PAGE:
England and Wales have 3.7 million working carers. Among them, 2.6 million combine caring with full-time employment and 1.2 million provide 30+ hours of unpaid care each week1.

Supporting Working Carers: How employers and employees can benefit2, a new report from the Sustainable Care team written by Annie Austin and Jason Heyes, published in June 2020 by the CIPD, is a major step forward in the evidence base on this increasingly important topic.

The report presents detailed analysis of data from a representative sample of working carers in England and Wales. Based on a questionnaire developed with partners in Canada, Japan and the UK, it explores the experiences and attitudes of working carers who do, and who do not, receive support at work to help them manage unpaid caring alongside paid employment. It shows how this affects their mental wellbeing, how they feel about their caring role and their job, and the decisions they make.

Read the report here

Some of its findings are shocking …

The study found that, due to combining caring with their paid job:

  • 1 in 3 had reduced their working hours (30%) or turned down a job offer or promotion (36%)
  • Almost 9 in 10 said their stress/anxiety levels were affected by needing to combine work and care
  • 1 in 4 (24%) had considered giving up their paid job
  • 1 in 8 (13%) experienced daily difficulties in fulfilling their caring responsibilities
  • 1 in 4 (24%) had needed to work in the evening to get their job tasks done
  • Almost half (46%) had used their annual leave to provide care
  • Women were LESS likely to get paid leave to provide care than men (15% v 25%)

But there was good news too …

Employer-provided support mitigates the effects of combining work and care on wellbeing. When paid carers’ leave, flexible working and other guidance and support were available, working carers clearly benefitted. Compared with those who lacked support at work:

  • Mental wellbeing was better (high or medium for 43%, compared with 30%)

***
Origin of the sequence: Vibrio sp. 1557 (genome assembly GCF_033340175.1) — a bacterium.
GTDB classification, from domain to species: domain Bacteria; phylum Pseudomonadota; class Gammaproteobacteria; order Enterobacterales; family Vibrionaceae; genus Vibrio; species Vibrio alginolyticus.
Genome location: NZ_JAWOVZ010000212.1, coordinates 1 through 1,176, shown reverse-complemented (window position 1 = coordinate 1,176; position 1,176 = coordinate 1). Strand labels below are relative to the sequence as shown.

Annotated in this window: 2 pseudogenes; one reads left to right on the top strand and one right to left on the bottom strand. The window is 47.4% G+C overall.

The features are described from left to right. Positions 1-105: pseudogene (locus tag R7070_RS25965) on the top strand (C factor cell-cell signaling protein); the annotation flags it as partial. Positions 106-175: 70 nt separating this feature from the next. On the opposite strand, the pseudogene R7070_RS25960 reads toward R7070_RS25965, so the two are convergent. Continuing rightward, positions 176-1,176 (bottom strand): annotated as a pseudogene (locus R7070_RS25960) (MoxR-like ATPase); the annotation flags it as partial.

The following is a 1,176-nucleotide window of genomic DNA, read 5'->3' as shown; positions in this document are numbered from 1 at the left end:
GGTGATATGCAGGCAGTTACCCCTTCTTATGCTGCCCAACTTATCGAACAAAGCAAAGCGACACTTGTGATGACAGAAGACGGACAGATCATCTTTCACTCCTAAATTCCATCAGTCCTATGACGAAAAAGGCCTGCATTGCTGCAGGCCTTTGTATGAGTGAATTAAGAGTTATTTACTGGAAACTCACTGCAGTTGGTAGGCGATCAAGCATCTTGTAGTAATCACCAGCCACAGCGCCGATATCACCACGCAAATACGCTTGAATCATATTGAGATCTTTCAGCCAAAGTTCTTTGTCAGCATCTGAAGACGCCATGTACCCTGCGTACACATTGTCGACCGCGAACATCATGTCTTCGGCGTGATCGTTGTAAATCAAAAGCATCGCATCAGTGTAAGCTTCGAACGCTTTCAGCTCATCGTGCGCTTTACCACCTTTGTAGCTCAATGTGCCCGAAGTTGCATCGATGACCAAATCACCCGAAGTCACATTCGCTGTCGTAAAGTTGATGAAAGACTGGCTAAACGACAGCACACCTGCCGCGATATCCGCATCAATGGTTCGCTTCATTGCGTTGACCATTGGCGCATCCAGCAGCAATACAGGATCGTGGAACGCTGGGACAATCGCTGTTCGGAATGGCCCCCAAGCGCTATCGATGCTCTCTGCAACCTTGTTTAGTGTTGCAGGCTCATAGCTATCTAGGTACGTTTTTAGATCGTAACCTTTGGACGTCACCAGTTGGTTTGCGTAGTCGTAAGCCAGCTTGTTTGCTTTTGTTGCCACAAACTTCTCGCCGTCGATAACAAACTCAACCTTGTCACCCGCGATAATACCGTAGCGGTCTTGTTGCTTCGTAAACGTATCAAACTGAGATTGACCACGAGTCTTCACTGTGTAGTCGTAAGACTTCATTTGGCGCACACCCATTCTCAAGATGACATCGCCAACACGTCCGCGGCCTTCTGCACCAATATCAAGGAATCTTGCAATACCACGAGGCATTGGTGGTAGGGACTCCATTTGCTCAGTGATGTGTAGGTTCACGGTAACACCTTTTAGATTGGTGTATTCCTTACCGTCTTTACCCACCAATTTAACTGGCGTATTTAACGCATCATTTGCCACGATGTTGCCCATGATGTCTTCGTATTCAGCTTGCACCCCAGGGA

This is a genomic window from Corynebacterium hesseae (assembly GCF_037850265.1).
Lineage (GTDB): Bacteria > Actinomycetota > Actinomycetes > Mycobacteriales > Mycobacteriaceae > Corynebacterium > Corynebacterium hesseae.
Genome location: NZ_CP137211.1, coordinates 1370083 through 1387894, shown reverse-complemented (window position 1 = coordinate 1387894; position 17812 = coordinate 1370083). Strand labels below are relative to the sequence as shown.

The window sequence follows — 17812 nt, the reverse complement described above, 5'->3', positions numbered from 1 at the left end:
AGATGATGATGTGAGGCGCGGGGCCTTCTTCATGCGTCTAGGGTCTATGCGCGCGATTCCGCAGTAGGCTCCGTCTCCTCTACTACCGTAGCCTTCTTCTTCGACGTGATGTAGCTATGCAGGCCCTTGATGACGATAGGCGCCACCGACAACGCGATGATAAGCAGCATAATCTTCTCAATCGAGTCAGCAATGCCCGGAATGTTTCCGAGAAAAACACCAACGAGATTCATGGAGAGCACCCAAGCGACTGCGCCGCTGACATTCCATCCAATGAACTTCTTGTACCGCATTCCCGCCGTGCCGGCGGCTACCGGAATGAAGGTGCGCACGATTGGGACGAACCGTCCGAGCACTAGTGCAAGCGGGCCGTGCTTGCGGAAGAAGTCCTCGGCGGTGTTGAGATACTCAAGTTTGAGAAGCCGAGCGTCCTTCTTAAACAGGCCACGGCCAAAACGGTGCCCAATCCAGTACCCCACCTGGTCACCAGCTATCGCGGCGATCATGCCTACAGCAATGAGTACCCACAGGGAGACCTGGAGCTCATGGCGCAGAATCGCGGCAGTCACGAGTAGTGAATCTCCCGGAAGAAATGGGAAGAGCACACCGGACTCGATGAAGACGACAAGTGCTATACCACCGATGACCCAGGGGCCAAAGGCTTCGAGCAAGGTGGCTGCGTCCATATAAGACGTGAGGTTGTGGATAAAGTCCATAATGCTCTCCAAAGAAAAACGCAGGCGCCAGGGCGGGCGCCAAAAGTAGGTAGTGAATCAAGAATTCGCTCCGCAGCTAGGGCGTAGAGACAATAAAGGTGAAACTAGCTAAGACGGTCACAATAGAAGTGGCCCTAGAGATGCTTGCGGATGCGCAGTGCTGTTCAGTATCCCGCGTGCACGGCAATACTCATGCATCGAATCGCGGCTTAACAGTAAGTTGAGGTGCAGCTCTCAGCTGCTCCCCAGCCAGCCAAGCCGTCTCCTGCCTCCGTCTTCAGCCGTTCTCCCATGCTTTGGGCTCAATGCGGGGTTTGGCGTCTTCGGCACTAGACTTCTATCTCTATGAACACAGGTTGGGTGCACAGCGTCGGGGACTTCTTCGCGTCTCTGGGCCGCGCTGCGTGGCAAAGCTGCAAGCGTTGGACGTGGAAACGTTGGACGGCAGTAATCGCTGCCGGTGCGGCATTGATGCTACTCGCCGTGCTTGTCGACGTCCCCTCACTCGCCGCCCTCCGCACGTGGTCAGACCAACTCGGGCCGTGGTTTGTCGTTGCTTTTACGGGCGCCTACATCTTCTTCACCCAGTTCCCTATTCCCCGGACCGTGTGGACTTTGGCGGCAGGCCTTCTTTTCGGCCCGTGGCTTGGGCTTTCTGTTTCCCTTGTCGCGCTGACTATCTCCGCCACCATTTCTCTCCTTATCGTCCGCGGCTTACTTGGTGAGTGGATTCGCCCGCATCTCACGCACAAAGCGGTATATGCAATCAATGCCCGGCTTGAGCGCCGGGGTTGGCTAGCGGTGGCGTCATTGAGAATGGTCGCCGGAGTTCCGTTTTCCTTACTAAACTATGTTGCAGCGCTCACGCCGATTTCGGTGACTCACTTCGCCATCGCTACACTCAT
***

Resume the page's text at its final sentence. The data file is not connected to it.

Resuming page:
• More had ‘very good’ general health (16%, compared with 11%)

This is good news for employers, and a guide to how they should respond. Compared with employees who said they lacked such support at work, working carers with supportive employers were:

  • Less likely to have considered quitting (24%, compared with 29%)
  • Fewer had found it difficult to concentrate at work (62%, compared with 77%)
  • Fewer had turned down a promotion, or chosen not to apply (35%, compared with 44%)

What actions are needed now?

These findings make important reading for employers, managers, supervisors and employees. Working life will improve for millions of employees and businesses across the country if the study’s evidence-based recommendations are adopted. We hope it will be widely used as a guide to action:

  • Employers should adopt best practice in working carer support; it’s in their own interest to do so

  • Government needs to level the playing field and require all employers to offer paid care leave

  • Employees should talk to their managers, co-workers and union representatives about the challenges they face; many solutions exist and are often simple to implement.

1 See the full report for details of how these figures were calculated.
2 We thank the CIPD, which funded aspects of the study and published the report, for collaborating with us on this study. We also thank our main funder, the ESRC, for the award that makes our programme possible. We hope the issues the report raises will be widely discussed among policymakers, HR professionals, managers, TUs, employees and others.

Read the report here

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